Are gray plants the bomb? Yes, they are and here’s why. They impart Visual Cool to our hot landscape and they totally rock the green-blues of agaves, opuntia ellisana, (thornless prickly pear), and yucca. In this picture from left are powis artemisia, Russian sage (with purple blooms), culinary sage, and bottom left, salvia apiana or white sage, and almost hidden, a santolina, which really needs to be moved since the other guys are taking over. Other grays in this bed are silver leaf germander, cenizo (purple sage), lavender, and Elijah’s blue fescue. Salvia apiana is new to my garden and it has really found a place for its striking rosettes of celadon leaves, robust mounding growth habit, and bulletproof heat shield. Plus it has a great backstory. It grows wild in California but has been ruinously preyed upon by commercial herbalists and other immoral entrepreneurs who yank the whole plant out of the ground, tie it in bundles, and sell it as smudge sticks to hippies and crystal-gazers for use in their sweat lodges and home meditation shrines. Oddly, the scrunched up leaves smell like really bad B.O. Maybe the plant smells better when burned? Probably not. The path to enlightenment was not meant to be easy.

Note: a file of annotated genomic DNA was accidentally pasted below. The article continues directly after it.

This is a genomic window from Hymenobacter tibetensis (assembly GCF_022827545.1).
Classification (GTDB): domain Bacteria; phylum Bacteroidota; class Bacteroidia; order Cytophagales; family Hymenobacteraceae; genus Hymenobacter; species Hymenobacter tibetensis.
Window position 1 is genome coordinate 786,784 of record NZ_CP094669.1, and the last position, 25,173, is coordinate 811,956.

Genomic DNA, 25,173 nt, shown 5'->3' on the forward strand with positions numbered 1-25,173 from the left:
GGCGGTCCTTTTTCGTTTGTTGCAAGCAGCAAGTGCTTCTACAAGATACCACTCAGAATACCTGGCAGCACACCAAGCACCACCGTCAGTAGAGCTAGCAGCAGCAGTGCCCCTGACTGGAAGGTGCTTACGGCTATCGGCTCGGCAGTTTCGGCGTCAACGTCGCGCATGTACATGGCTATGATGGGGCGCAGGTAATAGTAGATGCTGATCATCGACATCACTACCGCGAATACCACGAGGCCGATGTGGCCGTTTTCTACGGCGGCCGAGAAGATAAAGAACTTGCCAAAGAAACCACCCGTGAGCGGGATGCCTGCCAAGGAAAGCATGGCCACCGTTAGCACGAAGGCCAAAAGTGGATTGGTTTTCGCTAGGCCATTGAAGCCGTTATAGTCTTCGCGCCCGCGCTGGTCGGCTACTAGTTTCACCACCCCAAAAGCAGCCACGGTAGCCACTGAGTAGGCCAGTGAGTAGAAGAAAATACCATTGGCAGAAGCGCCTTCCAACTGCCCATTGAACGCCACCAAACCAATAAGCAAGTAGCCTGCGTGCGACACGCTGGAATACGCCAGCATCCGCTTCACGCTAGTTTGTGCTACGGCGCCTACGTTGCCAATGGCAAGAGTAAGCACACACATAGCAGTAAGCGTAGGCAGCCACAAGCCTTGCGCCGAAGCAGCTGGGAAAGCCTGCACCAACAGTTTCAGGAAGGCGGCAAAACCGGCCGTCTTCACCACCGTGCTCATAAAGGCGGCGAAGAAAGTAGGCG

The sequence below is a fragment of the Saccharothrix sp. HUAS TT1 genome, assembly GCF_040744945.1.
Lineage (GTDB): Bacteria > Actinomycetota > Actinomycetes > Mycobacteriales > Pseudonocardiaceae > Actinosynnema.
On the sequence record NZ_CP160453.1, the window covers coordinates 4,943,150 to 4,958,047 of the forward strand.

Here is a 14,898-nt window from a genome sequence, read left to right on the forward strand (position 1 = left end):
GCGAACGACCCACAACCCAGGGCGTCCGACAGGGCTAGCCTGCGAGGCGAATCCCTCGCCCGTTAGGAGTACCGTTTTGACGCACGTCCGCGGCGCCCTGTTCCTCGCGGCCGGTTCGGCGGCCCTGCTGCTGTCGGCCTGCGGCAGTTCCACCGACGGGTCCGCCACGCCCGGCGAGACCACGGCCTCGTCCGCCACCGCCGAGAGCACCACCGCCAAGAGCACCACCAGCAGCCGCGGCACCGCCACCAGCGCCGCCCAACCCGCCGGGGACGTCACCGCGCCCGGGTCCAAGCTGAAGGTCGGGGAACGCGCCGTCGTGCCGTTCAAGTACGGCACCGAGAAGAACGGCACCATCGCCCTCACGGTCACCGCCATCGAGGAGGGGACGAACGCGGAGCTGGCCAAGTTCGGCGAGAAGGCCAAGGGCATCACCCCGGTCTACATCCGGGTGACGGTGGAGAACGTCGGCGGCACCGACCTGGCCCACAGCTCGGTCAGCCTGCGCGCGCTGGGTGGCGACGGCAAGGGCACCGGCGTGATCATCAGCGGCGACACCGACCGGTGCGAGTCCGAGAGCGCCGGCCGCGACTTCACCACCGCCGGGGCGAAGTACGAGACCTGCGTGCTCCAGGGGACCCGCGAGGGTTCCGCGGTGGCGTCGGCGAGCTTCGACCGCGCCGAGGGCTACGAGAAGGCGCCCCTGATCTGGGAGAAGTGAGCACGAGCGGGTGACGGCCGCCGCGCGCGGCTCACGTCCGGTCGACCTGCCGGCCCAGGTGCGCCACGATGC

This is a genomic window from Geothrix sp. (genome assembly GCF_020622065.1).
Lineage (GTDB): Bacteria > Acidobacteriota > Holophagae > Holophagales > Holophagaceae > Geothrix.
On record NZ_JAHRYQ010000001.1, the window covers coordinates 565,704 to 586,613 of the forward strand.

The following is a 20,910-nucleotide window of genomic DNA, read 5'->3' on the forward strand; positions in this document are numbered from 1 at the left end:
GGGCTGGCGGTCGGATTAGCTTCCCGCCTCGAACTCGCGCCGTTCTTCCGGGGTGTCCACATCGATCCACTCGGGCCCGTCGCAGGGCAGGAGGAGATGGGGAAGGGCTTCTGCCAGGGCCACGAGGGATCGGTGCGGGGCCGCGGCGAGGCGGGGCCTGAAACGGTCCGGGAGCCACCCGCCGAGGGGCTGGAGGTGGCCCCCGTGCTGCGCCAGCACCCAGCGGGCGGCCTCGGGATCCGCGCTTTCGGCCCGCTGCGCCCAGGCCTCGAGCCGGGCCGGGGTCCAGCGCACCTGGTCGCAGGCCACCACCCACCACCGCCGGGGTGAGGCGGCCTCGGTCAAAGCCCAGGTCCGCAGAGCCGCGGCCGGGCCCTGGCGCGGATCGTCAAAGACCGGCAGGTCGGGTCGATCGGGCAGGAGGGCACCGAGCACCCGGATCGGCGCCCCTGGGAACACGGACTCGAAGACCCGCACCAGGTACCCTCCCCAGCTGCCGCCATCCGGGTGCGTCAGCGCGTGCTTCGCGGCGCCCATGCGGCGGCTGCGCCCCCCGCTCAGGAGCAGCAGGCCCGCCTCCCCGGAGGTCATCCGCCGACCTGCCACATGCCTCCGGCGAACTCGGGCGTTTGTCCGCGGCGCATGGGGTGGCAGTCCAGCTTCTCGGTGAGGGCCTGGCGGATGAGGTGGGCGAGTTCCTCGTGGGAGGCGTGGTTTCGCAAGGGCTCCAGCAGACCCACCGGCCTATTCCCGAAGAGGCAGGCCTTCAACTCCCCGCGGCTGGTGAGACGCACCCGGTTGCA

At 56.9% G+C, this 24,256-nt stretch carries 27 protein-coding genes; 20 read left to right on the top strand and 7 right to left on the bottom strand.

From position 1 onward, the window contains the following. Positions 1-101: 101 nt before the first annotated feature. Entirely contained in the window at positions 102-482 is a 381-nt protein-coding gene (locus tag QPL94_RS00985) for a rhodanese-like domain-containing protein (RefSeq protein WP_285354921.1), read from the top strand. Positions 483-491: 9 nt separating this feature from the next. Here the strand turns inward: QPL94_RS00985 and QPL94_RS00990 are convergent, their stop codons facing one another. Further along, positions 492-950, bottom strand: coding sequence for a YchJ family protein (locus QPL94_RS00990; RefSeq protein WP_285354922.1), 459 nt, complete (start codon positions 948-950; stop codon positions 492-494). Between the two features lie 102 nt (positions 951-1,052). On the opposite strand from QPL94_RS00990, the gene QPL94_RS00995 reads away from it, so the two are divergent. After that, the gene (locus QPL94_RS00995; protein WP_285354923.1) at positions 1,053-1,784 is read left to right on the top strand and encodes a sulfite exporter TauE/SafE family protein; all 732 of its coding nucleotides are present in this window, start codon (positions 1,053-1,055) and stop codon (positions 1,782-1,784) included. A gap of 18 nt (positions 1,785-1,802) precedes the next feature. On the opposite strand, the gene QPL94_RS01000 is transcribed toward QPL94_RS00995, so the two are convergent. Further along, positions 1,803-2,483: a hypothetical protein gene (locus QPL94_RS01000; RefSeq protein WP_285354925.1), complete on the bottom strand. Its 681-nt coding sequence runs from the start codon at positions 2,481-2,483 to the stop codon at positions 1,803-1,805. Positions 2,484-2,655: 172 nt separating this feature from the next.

After 10 years gardening on solid rock in Rollingwood, I moved into a 40's cottage in the North Loop area spring 2007. The little postage stamp yard is black clay and no one had ever dug a single flower bed. After visiting Key West a few years ago, I came back inspired by the little frame cottages, white painted railings, and rustling palm leaves. So the plan is: desert tropical cottage garden.